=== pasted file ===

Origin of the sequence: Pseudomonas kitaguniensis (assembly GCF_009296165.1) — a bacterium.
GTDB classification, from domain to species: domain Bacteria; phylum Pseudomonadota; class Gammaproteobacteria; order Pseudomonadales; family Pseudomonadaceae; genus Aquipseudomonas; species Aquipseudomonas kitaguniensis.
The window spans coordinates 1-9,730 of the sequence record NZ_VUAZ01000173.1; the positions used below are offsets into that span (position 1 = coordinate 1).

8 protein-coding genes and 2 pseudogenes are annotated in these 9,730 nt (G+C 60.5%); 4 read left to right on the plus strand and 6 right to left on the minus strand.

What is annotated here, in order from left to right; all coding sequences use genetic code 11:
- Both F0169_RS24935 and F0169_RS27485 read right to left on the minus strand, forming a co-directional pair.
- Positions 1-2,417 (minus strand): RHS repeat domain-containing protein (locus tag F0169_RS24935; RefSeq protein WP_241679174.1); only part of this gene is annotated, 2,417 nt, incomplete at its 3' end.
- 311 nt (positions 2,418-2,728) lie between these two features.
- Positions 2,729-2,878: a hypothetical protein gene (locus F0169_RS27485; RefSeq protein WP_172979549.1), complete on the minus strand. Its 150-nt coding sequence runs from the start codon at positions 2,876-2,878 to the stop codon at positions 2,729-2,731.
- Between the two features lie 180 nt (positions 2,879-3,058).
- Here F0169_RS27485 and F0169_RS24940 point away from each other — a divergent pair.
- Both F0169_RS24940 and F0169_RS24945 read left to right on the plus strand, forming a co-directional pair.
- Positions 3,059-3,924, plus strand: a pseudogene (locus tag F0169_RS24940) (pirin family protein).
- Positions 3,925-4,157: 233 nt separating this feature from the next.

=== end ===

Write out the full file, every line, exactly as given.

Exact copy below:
Origin of the sequence: Pseudomonas kitaguniensis (assembly GCF_009296165.1) — a bacterium.
GTDB classification, from domain to species: domain Bacteria; phylum Pseudomonadota; class Gammaproteobacteria; order Pseudomonadales; family Pseudomonadaceae; genus Aquipseudomonas; species Aquipseudomonas kitaguniensis.
The window spans coordinates 1-9,730 of the sequence record NZ_VUAZ01000173.1; the positions used below are offsets into that span (position 1 = coordinate 1).

8 protein-coding genes and 2 pseudogenes are annotated in these 9,730 nt (G+C 60.5%); 4 read left to right on the plus strand and 6 right to left on the minus strand.

What is annotated here, in order from left to right; all coding sequences use genetic code 11:
- Both F0169_RS24935 and F0169_RS27485 read right to left on the minus strand, forming a co-directional pair.
- Positions 1-2,417 (minus strand): RHS repeat domain-containing protein (locus tag F0169_RS24935; RefSeq protein WP_241679174.1); only part of this gene is annotated, 2,417 nt, incomplete at its 3' end.
- 311 nt (positions 2,418-2,728) lie between these two features.
- Positions 2,729-2,878: a hypothetical protein gene (locus F0169_RS27485; RefSeq protein WP_172979549.1), complete on the minus strand. Its 150-nt coding sequence runs from the start codon at positions 2,876-2,878 to the stop codon at positions 2,729-2,731.
- Between the two features lie 180 nt (positions 2,879-3,058).
- Here F0169_RS27485 and F0169_RS24940 point away from each other — a divergent pair.
- Both F0169_RS24940 and F0169_RS24945 read left to right on the plus strand, forming a co-directional pair.
- Positions 3,059-3,924, plus strand: a pseudogene (locus tag F0169_RS24940) (pirin family protein).
- Positions 3,925-4,157: 233 nt separating this feature from the next.